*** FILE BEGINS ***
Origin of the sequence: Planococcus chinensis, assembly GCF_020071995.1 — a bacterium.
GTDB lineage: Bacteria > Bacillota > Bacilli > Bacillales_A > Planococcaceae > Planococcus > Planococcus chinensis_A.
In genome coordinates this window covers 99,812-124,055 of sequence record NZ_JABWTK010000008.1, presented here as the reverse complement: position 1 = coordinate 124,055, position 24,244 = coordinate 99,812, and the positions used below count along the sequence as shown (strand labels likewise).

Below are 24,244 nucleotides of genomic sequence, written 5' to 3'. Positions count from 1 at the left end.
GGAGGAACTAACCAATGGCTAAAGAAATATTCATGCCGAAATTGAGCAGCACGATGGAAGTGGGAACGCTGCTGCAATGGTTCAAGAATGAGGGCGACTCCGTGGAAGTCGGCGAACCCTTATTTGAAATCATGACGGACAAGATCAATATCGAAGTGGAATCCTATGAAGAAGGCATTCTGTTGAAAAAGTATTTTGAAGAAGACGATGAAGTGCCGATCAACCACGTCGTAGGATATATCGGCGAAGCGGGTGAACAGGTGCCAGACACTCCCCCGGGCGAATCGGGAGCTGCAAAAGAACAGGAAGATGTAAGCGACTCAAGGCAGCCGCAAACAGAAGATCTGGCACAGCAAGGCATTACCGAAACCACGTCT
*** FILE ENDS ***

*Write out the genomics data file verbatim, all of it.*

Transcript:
Origin of the sequence: Planococcus chinensis, assembly GCF_020071995.1 — a bacterium.
GTDB lineage: Bacteria > Bacillota > Bacilli > Bacillales_A > Planococcaceae > Planococcus > Planococcus chinensis_A.
In genome coordinates this window covers 99,812-124,055 of sequence record NZ_JABWTK010000008.1, presented here as the reverse complement: position 1 = coordinate 124,055, position 24,244 = coordinate 99,812, and the positions used below count along the sequence as shown (strand labels likewise).

Below are 24,244 nucleotides of genomic sequence, written 5' to 3'. Positions count from 1 at the left end.
GGAGGAACTAACCAATGGCTAAAGAAATATTCATGCCGAAATTGAGCAGCACGATGGAAGTGGGAACGCTGCTGCAATGGTTCAAGAATGAGGGCGACTCCGTGGAAGTCGGCGAACCCTTATTTGAAATCATGACGGACAAGATCAATATCGAAGTGGAATCCTATGAAGAAGGCATTCTGTTGAAAAAGTATTTTGAAGAAGACGATGAAGTGCCGATCAACCACGTCGTAGGATATATCGGCGAAGCGGGTGAACAGGTGCCAGACACTCCCCCGGGCGAATCGGGAGCTGCAAAAGAACAGGAAGATGTAAGCGACTCAAGGCAGCCGCAAACAGAAGATCTGGCACAGCAAGGCATTACCGAAACCACGTCT